Religion news 21 July 2021

Muslims mark Eid al-Adha in pandemic’s shadow

Muslims around the world have been celebrating Eid al-Adha in the shadow of the Covid-19 pandemic. In England, the lifting of restrictions meant Muslims could pray again in close proximity, but some event organisers remained cautious. The Guardian said the Walsall Union of Muslim Organisations organised their first Eid-in-the-Park event so worshippers could pray outside where infection risk is reduced.  The annual Eid celebration in Birmingham’s Small Heath Park which usually attracts up to 60,000 people was cancelled again with organisers hosting five separate events instead. London’s Central Mosque leaders decided to continue following restrictions as infection numbers are going up and ethnic communities are more adversely affected. In High Wycombe (pictured) people assembled in blazing sunshine to celebrate together. The Eid al-Adha festival marks Abraham’s willingness to sacrifice his son Isaac as commanded by God. He was saved by a ram which was slaughtered instead. Feasts include sharing a sheep or goat with others and the traditional greeting is Eid Mubarak – “blessed feast”.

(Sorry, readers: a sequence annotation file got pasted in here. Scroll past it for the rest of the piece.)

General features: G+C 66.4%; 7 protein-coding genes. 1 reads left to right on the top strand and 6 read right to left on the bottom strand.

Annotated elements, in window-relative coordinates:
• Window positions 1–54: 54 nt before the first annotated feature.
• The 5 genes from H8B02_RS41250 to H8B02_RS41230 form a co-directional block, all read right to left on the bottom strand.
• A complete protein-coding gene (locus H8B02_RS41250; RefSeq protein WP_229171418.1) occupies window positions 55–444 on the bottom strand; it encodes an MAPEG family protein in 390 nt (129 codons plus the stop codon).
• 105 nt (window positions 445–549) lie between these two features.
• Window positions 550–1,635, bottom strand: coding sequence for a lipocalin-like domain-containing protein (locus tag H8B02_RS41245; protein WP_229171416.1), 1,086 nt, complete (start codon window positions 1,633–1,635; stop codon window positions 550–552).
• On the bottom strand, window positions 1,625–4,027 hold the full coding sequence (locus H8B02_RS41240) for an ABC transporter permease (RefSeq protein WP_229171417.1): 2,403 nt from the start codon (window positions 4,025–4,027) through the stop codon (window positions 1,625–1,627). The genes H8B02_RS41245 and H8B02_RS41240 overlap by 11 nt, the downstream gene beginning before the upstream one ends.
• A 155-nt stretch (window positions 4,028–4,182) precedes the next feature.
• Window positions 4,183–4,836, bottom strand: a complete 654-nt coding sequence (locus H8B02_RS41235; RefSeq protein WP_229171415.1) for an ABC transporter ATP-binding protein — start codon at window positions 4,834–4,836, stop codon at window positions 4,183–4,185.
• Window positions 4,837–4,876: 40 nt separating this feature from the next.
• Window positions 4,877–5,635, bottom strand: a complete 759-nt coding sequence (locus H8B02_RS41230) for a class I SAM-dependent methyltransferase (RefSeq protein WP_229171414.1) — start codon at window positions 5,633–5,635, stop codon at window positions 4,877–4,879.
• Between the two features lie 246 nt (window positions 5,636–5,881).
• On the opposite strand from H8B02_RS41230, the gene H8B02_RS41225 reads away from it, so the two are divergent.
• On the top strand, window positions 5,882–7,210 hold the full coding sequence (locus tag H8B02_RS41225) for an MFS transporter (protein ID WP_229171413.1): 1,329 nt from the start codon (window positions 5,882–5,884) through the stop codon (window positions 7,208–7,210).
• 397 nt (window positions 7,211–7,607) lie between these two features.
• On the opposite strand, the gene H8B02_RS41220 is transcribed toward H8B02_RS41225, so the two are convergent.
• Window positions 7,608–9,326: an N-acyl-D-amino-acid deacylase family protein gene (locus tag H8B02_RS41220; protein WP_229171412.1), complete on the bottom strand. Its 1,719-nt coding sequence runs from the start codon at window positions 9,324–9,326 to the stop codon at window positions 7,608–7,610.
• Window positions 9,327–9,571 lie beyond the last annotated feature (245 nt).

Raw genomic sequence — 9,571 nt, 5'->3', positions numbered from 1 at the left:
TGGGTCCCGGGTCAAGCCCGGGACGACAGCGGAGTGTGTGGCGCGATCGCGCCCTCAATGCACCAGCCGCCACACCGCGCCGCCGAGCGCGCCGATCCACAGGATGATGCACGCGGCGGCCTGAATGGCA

US Catholic Conference of Bishops general secretary resigns amid allegations of improper behaviour